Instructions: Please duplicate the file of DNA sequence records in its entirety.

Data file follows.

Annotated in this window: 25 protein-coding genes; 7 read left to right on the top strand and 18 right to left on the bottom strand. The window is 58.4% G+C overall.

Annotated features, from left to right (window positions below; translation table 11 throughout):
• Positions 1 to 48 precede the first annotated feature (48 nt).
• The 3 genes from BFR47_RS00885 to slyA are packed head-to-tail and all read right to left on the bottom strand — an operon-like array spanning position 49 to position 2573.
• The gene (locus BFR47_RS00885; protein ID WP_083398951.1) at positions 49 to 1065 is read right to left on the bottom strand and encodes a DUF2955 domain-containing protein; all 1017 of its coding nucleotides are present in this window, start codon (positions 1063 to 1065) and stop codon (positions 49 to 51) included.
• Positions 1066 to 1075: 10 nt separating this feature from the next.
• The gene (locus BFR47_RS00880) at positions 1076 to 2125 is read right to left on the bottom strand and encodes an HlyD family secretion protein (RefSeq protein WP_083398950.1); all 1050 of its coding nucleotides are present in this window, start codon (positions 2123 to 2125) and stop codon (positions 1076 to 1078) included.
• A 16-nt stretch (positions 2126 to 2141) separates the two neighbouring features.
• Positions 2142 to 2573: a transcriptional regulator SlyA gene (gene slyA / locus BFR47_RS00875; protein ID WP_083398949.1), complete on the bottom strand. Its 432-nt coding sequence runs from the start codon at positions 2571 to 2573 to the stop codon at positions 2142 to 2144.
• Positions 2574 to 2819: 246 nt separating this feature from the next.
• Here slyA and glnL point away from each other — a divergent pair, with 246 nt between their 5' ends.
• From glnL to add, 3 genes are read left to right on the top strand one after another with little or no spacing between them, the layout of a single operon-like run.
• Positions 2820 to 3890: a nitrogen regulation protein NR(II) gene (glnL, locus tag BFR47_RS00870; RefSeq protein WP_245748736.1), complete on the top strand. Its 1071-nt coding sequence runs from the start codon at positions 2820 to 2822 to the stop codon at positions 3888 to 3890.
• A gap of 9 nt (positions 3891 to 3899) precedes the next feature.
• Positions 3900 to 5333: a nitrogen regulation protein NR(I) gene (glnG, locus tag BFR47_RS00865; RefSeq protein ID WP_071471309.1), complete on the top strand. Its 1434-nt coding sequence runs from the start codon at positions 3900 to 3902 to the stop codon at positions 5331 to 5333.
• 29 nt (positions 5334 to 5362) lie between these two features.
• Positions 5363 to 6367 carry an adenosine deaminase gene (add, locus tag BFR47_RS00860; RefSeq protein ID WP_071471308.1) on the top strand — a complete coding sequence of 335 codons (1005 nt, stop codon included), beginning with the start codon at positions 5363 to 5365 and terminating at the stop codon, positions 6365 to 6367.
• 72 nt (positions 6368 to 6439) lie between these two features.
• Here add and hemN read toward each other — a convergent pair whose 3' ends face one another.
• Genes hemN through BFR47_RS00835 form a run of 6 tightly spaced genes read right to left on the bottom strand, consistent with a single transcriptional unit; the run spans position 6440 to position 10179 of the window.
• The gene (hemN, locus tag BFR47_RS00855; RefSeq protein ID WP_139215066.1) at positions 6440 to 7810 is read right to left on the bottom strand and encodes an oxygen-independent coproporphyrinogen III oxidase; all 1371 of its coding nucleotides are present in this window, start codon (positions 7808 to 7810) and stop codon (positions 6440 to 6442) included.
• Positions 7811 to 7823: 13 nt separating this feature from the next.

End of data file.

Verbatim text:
Annotated in this window: 25 protein-coding genes; 7 read left to right on the top strand and 18 right to left on the bottom strand. The window is 58.4% G+C overall.

Annotated features, from left to right (window positions below; translation table 11 throughout):
• Positions 1 to 48 precede the first annotated feature (48 nt).
• The 3 genes from BFR47_RS00885 to slyA are packed head-to-tail and all read right to left on the bottom strand — an operon-like array spanning position 49 to position 2573.
• The gene (locus BFR47_RS00885; protein ID WP_083398951.1) at positions 49 to 1065 is read right to left on the bottom strand and encodes a DUF2955 domain-containing protein; all 1017 of its coding nucleotides are present in this window, start codon (positions 1063 to 1065) and stop codon (positions 49 to 51) included.
• Positions 1066 to 1075: 10 nt separating this feature from the next.
• The gene (locus BFR47_RS00880) at positions 1076 to 2125 is read right to left on the bottom strand and encodes an HlyD family secretion protein (RefSeq protein WP_083398950.1); all 1050 of its coding nucleotides are present in this window, start codon (positions 2123 to 2125) and stop codon (positions 1076 to 1078) included.
• A 16-nt stretch (positions 2126 to 2141) separates the two neighbouring features.
• Positions 2142 to 2573: a transcriptional regulator SlyA gene (gene slyA / locus BFR47_RS00875; protein ID WP_083398949.1), complete on the bottom strand. Its 432-nt coding sequence runs from the start codon at positions 2571 to 2573 to the stop codon at positions 2142 to 2144.
• Positions 2574 to 2819: 246 nt separating this feature from the next.
• Here slyA and glnL point away from each other — a divergent pair, with 246 nt between their 5' ends.
• From glnL to add, 3 genes are read left to right on the top strand one after another with little or no spacing between them, the layout of a single operon-like run.
• Positions 2820 to 3890: a nitrogen regulation protein NR(II) gene (glnL, locus tag BFR47_RS00870; RefSeq protein WP_245748736.1), complete on the top strand. Its 1071-nt coding sequence runs from the start codon at positions 2820 to 2822 to the stop codon at positions 3888 to 3890.
• A gap of 9 nt (positions 3891 to 3899) precedes the next feature.
• Positions 3900 to 5333: a nitrogen regulation protein NR(I) gene (glnG, locus tag BFR47_RS00865; RefSeq protein ID WP_071471309.1), complete on the top strand. Its 1434-nt coding sequence runs from the start codon at positions 3900 to 3902 to the stop codon at positions 5331 to 5333.
• 29 nt (positions 5334 to 5362) lie between these two features.
• Positions 5363 to 6367 carry an adenosine deaminase gene (add, locus tag BFR47_RS00860; RefSeq protein ID WP_071471308.1) on the top strand — a complete coding sequence of 335 codons (1005 nt, stop codon included), beginning with the start codon at positions 5363 to 5365 and terminating at the stop codon, positions 6365 to 6367.
• 72 nt (positions 6368 to 6439) lie between these two features.
• Here add and hemN read toward each other — a convergent pair whose 3' ends face one another.
• Genes hemN through BFR47_RS00835 form a run of 6 tightly spaced genes read right to left on the bottom strand, consistent with a single transcriptional unit; the run spans position 6440 to position 10179 of the window.
• The gene (hemN, locus tag BFR47_RS00855; RefSeq protein ID WP_139215066.1) at positions 6440 to 7810 is read right to left on the bottom strand and encodes an oxygen-independent coproporphyrinogen III oxidase; all 1371 of its coding nucleotides are present in this window, start codon (positions 7808 to 7810) and stop codon (positions 6440 to 6442) included.
• Positions 7811 to 7823: 13 nt separating this feature from the next.